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Author: Dennis Schaal
Some 21 months after getting the process under way and battling the ITA Software overhang, international debt crises and the Facebook IPO blunder, Kayak is finally beginning its IPO roadshow and trying to raise $100 million.
Kayak plans to issue in excess of 4 million Class A shares, at a price range of $22 to $25, and this would bring the total proceeds to more than $100 million.
The actual pricing of the offering would be set the night before the prospective listing. If all goes according to plan and investors buy into Kayak’s story, then it could become a public company the week of July 16.
Based on a possible $25 per share price, Kayak’s valuation would be some $977 million.
And, if the share price range topped out at $27 as the IPO fruition date draws close, then Kayak’s valuation would exceed the magic $1 billion milestone.
It is difficult to see the $1 billion scenario playing out, however, given the identity of Kayak’s lead underwriter, Morgan Stanley, and the skepticism in some circles about the Kayak IPO.
Morgan Stanley, which led the Facebook IPO, had egg on its face when Facebook’s share price plummeted from the initial offering price and had to be artificially supported by Morgan Stanley on opening day.
Kayak officials will have to do a lot of smooth talking on the road show before the company hits the $1 billion high-water mark.
Holders of Class B shares would retain solid control of the company, wielding 98.6% of the voting power, according to an amended prospectus filed with the Securities and Exchange Commission.
Based on an assumed offering price of $23.50, Kayak’s net proceeds would be $72.7 million.
Kayak states it doesn’t have any specific plans on how it would use the net proceeds, which would be dedicated to general corporate purposes, including working capital.
“We may also use a portion of the proceeds to expand our business through acquisitions or investments in other other strategic businesses, products or technologies,” Kayak states.
Kayak’s dependence on faring technology from ITA Software, acquired by Google and used in Google Flight Search, has been worrisome to potential new investors. Kayak’s contract with ITA Software runs through the end of 2013.
Although Kayak has recently increased its use of faring technology from Amadeus and other search methods outside the ITA product portfolio, Kayak states in the prospectus: “In addition, we believe that alternative faring engine solutions currently do not provide the level of comprehensiveness and accuracy that ITA’s software provides.”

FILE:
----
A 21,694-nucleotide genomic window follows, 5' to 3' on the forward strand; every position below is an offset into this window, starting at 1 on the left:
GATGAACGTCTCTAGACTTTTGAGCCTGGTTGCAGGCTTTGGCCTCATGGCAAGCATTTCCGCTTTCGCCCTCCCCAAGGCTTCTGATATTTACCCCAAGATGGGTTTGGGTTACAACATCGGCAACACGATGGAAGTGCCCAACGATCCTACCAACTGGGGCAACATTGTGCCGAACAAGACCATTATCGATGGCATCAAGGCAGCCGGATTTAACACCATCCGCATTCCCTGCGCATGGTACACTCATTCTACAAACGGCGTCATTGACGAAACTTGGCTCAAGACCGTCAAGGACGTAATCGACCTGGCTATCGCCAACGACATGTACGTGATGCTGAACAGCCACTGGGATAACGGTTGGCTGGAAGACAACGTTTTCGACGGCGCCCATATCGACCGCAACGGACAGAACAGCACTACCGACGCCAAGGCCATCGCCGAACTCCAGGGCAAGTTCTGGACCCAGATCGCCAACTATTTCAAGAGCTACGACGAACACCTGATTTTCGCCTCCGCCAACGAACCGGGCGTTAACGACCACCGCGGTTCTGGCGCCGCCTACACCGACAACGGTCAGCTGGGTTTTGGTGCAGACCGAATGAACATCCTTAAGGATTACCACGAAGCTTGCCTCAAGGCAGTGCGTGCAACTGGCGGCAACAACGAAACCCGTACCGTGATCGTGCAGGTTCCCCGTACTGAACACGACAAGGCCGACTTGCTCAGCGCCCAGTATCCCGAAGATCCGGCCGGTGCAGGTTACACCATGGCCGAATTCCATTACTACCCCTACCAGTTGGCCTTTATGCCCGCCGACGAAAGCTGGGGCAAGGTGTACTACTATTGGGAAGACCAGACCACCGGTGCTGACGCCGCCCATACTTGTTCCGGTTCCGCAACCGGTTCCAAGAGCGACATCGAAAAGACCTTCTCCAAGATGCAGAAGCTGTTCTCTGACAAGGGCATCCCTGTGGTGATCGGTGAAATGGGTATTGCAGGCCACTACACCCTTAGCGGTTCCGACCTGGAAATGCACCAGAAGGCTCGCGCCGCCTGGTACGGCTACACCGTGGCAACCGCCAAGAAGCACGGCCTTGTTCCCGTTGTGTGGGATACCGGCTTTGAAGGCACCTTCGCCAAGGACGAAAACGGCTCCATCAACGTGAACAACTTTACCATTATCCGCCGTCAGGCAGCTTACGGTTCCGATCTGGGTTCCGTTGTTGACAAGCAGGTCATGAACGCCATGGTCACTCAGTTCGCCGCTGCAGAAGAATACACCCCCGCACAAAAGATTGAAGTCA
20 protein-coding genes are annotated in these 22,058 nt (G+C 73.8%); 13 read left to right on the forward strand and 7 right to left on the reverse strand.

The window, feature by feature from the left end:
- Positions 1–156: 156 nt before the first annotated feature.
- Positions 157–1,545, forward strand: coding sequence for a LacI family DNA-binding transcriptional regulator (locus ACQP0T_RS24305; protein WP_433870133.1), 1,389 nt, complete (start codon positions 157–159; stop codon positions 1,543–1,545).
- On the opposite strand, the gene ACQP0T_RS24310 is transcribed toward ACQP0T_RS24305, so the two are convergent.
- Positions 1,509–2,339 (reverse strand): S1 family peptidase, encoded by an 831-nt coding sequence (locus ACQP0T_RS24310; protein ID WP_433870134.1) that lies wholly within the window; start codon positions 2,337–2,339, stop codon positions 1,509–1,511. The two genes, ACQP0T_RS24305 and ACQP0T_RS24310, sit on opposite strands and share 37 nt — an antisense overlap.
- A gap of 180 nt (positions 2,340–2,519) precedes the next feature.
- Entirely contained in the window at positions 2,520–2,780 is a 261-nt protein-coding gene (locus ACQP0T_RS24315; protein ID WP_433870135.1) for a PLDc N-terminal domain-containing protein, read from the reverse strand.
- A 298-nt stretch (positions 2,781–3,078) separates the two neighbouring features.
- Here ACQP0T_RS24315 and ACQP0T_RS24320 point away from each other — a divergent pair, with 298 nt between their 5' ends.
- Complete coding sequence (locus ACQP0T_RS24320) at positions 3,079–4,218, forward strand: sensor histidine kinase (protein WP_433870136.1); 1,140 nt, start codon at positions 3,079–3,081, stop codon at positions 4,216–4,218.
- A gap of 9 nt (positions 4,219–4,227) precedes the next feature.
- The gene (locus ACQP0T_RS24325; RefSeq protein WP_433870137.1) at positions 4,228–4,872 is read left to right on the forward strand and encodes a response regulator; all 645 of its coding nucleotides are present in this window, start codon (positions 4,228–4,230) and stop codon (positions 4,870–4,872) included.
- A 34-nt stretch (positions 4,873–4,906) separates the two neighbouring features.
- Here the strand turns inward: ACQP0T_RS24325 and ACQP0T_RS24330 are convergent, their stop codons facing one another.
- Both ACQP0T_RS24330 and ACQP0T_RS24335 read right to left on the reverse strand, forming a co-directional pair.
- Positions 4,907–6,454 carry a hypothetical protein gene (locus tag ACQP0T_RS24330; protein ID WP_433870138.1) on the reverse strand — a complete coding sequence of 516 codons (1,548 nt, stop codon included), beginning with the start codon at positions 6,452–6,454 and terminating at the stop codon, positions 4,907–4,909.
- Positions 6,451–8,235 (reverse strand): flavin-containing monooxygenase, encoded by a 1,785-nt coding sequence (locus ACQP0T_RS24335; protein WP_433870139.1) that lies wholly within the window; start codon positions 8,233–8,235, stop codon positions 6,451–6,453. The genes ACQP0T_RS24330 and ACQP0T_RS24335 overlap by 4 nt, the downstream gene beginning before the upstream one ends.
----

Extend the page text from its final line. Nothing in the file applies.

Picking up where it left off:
Kayak unveiled its expected financial results from the second quarter of 2012, which ended June 30.
Driven by increased user queries, including a healthy increase of downloads of its mobile apps, Kayak expects revenue to rise 31% to 34% to between $74.5 and $76 million in the second quarter.
During the quarter, and possibly in anticipation of the road show, Kayak reined in cost of revenues, marketing and general administrative expenses, which fell as a percent of revenue.
Income from operations in the second quarter was expected to come in at $13.4 to $14.4 million, which would represent growth of 133% to 151% over the second quarter of 2011.
The jump in income from operations was catapulted by the revenue increase and the cost of revenue curtailments, Kayak stated.
Downloads of Kayak’s mobile apps during the second quarter increased a whopping 40% to 2.3 million, the company states.
If successful, Kayak would trade on the Nasdaq stock exchange under the symbol KYAK.
In other news from the amended prospectus, it appears Kayak’s two-year old dispute with Orbitz over Kayak’s advertising practices is edging closer to a resolution.
The two parties are negotiating a settlement agreement, including a “limited amendment” to their 2009 contract, and this would resolve ongoing arbitration and litigation, Kayak states.
Orbitz felt that the parties 2009 Promotion Agreement gave Orbitz certain exclusivity rights in Kayak’s search results in North America, and it argued that Kayak breached them.
Kayak, on the other hand, alleged there was no such breach and that Orbitz underpaid Kayak.
In the amended filing, Kayak states an independent auditor concluded that
“Orbitz underpaid Kayak for 2008 and 2009 in varying amounts, between $49,047 and $2.85 million.”
Kayak initially filed its prospectus in November 2010. By all accounts, the process was delayed by Google’s acquisition of ITA Software, which many observers thought would severely crimp Kayak’s growth prospects.
In the interim, the IPO market dried up, opened up and went dark again over various global economic crises and after the Facebook IPO proved to be a dud out of the gates.
Here’s the video that Kayak released in tandem with the start of its roadshow.